EU Referendum – Part 3: Sovereignty, democracy, immigration and trade

The first two posts looked at issues of Influence on, as well as the Stability offered by, the EU. In this last post, I highlight some other issues that have been in my thinking.

National sovereignty

I have an instinctive conviction about protecting national sovereignty – and that’s one of the main reason why I’d consider voting to Leave. Unfortunately, there are undemocratic principles and practices at work in the EU, which appear to erode our sovereignty – not to speak of the creeping movement and growing agenda toward closer political union. The changes of name from the EEC (European Economic Community) to the EC (the European Community in 1997, and then to the EU (European Union) in 2009 appears to reflect that journey pretty well. 

Democracy

It seems highly undemocratic that unelected officials are making our laws and interfering with the application of our laws through the European Courts. 

I understand, however, that the UK has only voted against a very small proportion of the bills that made it into EU law. In other words, the vast majority of EU laws supposedly “imposed” on us are those we voted in favour of. 

An independent academic research organisation reports that: “From official EU voting records is that the British government has voted ‘No’ to EU proposals on 56 occasions, abstained 70 times, and voted ‘Yes’ to legislative proposals 2,466 times since 1999.  In other words, UK ministers were on the “winning side” 95% of the time, abstained 3% of the time, and were on the losing side 2%.”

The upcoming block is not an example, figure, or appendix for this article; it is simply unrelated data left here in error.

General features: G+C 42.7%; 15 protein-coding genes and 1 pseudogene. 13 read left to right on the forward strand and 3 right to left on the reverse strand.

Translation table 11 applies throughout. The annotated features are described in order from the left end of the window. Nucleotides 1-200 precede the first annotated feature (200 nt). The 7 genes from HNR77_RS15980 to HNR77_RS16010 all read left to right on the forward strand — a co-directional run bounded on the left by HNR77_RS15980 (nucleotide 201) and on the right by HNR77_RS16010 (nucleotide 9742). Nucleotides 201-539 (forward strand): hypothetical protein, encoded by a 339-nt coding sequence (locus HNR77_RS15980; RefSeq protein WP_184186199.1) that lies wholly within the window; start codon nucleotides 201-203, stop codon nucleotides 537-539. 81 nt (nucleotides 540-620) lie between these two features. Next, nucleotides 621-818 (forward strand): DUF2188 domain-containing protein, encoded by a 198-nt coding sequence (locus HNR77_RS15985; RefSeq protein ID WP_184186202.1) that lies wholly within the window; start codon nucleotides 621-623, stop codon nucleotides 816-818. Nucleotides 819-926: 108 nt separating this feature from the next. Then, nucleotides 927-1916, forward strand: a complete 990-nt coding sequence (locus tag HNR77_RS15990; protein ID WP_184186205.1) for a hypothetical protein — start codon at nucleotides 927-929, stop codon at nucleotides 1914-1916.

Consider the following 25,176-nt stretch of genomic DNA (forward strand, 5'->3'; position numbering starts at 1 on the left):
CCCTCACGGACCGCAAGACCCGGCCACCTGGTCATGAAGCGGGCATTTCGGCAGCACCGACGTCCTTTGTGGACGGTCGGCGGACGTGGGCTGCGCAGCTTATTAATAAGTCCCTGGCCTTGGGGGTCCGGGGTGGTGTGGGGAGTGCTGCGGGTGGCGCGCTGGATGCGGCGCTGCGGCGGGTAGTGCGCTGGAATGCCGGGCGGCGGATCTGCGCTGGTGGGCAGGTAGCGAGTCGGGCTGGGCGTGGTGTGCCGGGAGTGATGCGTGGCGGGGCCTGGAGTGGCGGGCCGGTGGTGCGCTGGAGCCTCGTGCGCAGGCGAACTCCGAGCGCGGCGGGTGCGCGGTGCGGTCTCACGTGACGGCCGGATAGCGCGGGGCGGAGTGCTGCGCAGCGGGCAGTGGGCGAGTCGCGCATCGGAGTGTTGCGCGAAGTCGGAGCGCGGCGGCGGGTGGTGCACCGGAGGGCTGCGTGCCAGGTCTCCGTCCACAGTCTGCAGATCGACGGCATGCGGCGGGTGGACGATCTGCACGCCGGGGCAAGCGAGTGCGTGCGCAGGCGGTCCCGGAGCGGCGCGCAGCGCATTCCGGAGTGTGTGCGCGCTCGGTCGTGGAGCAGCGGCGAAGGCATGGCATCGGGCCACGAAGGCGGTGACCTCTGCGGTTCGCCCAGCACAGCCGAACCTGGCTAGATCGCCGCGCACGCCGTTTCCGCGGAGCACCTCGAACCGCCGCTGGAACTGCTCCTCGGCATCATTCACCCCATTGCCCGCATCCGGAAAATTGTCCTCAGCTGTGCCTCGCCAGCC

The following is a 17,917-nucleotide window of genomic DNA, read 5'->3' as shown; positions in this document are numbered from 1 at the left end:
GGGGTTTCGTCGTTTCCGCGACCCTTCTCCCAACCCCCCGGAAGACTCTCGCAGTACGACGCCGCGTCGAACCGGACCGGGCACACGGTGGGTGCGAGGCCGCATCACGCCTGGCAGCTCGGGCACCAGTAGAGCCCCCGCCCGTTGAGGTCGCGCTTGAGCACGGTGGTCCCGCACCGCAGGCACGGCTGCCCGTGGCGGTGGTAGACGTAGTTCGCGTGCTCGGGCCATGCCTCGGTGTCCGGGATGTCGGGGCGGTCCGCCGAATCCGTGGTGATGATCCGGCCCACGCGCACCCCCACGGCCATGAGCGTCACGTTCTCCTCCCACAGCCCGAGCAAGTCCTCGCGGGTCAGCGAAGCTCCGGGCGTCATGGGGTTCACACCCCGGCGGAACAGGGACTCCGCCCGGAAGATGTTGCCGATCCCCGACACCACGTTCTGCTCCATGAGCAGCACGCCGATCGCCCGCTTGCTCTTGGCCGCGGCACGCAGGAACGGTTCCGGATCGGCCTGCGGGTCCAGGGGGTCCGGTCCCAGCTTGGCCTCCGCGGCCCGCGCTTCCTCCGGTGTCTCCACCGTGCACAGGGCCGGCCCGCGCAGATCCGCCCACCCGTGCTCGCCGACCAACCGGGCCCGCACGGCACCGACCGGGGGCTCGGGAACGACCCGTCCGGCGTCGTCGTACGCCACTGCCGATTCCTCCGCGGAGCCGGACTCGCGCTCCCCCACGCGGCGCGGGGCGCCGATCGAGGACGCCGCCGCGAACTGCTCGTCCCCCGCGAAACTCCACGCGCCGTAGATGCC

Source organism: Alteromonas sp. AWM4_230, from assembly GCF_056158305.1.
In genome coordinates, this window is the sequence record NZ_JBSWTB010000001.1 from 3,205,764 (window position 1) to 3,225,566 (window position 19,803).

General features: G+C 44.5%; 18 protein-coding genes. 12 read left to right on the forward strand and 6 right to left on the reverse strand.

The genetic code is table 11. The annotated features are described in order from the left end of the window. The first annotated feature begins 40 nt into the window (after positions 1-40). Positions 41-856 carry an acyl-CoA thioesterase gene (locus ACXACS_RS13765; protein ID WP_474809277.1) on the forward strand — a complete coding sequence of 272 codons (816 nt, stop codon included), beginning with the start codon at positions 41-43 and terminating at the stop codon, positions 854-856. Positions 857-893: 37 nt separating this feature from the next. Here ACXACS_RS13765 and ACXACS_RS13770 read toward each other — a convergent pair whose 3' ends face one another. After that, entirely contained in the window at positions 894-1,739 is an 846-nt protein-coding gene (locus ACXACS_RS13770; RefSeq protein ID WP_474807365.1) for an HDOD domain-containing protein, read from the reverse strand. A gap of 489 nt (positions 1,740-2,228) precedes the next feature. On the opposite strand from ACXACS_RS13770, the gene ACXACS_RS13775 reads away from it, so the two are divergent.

Nevertheless, the “distance” we might feel exists between us and our UK politicians is amplified several fold between us and decision makers in the EU. And where we are represented by MEPs – well, I can’t imagine many British people feeling connected with or empowered by their own MEP, let alone our MEPs as a whole group representing our national interests in Europe. This is an ongoing problem that surely affects the sentiments of some voters.

Immigration

There are many positives of immigration, from within and outside of the EU. Here is a blog piece written by a North East employer discussing what the EU referendum means to his business, including the advantages of being able to employ people from within the EU.

However, annual net migration at a rate of approximately a city the size of Newcastle upon Tyne does not seem sustainable to the rational mind. 

And I can’t help but feeling that the Remain campaign’s approach of ignoring people’s concerns on the immigration issue is not helping. Simply stating that immigrants are net contributors to the UK economy does not ease the unease. 

With pressures increasing on our healthcare and education systems and budgets remaining static at best, are we really to believe that net immigration at around 300,000 per year makes no impact?

For me, this remains unanswered. And neither side is willing to dig down beneath the top line statements of their campaign’s particular position. This has been typical, and is unsatisfactory and disappointing. Ho hum!

Trade

The Leave campaign says that there is no way the the EU will impose trade tariffs. However, I can’t see how we could avoid it, when the EU does with the USA and when other non-EU, European countries have to pay for the privilege  of trading tariff-free with the EU bloc.

Arriving at a decision

In the end, I can see – and in some cases – share both sides of the argument. Some questions remain unanswered for me and the lack of depth and detail on some/many issues has been unhelpful. So, I have chosen (instinctively or rationally) to prioritise some issues in order to arrive at a decision.

What about you? What do you think?

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